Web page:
The fruits of their labors

July 19, 2013 | By TIMOTHY SANDEFUR has posted an important video about the Horne family’s clash with idiotic federal government controls over the nation’s raisin crop.

PLF has opposed these kinds of agricultural price control systems, including in the case of Evans v. United States, which you can read about here, here, and here. Amazingly, the federal courts have held that seizing raisins isn’t a taking of private property–it’s just a “toll” that farmers pay for the “privilege” of selling their raisins in interstate commerce. As we argued in our brief before the Court of Federal Claims, it’s absurd to characterize the right to sell raisins you’ve grown as a privilege for which the government can charge you:

A person’s right to sell the raisins that he or she produces is an inherent right of ownership and arises from an independent source. Perhaps no property right is more fundamental to the history of Western Civilization than the right of an agricultural producer to sell his or her product. The very term “fruits of one’s labors” reveals the long-standing nature of this right in Anglo-American “history and tradition.” Washington v. Glucksberg, 521 U.S. 702, 721 (1997). See also The Antelope, 23 U.S. (10 Wheat.) 66, 120 (1825) (“That every man has a natural right to the fruits of his own labour, is generally admitted; and that no other person can rightfully deprive him of those fruits, and appropriate them against his will, seems to be the necessary result of this admission.”).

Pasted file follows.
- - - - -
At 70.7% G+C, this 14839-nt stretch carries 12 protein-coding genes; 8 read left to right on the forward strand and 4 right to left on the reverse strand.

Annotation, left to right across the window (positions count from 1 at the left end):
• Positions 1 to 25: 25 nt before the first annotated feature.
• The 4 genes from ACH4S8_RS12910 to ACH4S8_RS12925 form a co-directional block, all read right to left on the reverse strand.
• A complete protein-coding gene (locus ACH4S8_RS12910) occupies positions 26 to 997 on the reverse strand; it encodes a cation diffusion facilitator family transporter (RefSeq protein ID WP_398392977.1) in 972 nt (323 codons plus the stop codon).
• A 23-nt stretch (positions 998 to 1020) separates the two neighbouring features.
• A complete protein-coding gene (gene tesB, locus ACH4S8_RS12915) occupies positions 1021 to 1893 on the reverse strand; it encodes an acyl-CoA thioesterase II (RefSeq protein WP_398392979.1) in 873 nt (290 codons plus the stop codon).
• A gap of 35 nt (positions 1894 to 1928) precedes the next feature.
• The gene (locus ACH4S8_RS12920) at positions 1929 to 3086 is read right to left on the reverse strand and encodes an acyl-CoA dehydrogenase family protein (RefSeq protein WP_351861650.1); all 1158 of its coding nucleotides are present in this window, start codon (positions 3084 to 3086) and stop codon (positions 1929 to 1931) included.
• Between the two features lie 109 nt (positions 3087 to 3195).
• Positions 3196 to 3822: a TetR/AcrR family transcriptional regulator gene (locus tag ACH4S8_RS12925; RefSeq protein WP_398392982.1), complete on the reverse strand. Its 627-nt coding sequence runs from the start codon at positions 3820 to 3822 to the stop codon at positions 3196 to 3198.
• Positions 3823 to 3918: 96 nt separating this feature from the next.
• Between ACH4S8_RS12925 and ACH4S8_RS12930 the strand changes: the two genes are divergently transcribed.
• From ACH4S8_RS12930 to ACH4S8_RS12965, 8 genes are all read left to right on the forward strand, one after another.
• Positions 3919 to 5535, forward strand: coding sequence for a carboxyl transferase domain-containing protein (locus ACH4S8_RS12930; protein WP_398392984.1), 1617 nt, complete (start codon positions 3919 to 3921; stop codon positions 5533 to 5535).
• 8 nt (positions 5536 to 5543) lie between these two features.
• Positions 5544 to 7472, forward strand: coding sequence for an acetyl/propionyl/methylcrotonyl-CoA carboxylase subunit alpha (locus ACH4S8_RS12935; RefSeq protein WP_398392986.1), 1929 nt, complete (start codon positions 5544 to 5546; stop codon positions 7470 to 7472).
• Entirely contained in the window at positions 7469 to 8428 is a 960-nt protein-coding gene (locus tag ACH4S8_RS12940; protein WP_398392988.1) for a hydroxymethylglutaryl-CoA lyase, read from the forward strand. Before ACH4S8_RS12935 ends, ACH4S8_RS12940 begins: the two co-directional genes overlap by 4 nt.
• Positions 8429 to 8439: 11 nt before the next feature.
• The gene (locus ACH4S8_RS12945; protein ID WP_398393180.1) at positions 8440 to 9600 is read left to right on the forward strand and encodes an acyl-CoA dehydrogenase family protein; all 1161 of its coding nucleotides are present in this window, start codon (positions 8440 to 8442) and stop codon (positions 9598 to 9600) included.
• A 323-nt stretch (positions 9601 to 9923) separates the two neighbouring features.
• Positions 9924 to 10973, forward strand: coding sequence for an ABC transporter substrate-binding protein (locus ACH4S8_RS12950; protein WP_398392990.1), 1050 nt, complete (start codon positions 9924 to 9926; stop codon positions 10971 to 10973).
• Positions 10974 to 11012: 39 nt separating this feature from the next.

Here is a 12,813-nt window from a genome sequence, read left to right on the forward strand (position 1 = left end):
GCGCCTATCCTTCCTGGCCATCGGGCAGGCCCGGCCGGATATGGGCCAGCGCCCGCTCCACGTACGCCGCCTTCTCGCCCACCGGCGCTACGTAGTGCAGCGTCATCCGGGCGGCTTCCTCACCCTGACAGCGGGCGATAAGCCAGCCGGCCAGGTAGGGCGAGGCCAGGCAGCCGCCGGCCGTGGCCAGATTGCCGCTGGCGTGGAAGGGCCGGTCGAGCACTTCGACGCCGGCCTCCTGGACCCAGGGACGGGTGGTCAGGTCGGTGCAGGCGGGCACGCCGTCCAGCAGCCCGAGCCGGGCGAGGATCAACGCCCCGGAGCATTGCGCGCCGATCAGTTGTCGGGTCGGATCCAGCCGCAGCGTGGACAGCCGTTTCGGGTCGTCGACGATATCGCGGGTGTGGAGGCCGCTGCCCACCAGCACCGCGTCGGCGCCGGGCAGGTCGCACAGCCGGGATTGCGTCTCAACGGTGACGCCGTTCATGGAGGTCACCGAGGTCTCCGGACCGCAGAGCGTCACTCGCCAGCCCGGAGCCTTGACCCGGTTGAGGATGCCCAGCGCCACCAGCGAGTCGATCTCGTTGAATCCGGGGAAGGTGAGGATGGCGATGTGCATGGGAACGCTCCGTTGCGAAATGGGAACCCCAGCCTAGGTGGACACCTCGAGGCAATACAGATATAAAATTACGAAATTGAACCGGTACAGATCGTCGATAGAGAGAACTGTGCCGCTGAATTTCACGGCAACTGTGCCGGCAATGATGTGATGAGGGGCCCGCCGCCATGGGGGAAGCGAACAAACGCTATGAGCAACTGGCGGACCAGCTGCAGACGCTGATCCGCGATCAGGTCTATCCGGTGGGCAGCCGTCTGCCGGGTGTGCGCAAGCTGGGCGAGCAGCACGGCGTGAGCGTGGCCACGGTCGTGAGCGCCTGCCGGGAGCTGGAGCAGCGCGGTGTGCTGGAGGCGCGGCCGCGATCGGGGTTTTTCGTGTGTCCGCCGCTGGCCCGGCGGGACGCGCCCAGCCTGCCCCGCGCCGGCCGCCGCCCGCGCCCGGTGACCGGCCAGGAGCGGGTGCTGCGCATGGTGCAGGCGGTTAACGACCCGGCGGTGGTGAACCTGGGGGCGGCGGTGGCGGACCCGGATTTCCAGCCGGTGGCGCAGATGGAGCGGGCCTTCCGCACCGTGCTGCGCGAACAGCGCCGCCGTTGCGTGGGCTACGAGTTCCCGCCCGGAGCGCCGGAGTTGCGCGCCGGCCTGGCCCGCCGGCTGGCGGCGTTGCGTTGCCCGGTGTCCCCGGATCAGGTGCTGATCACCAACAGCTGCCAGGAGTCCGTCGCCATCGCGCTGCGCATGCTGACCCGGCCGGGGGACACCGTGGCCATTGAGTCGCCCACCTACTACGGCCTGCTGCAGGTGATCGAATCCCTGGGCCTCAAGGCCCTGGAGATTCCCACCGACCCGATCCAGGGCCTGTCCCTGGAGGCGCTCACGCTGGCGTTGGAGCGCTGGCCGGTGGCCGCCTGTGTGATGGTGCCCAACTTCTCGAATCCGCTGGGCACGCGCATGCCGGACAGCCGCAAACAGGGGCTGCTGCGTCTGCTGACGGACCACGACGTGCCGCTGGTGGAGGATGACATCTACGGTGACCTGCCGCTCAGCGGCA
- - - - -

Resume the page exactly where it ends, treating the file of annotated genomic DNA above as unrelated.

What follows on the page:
For more on the Horne family’s case, click here.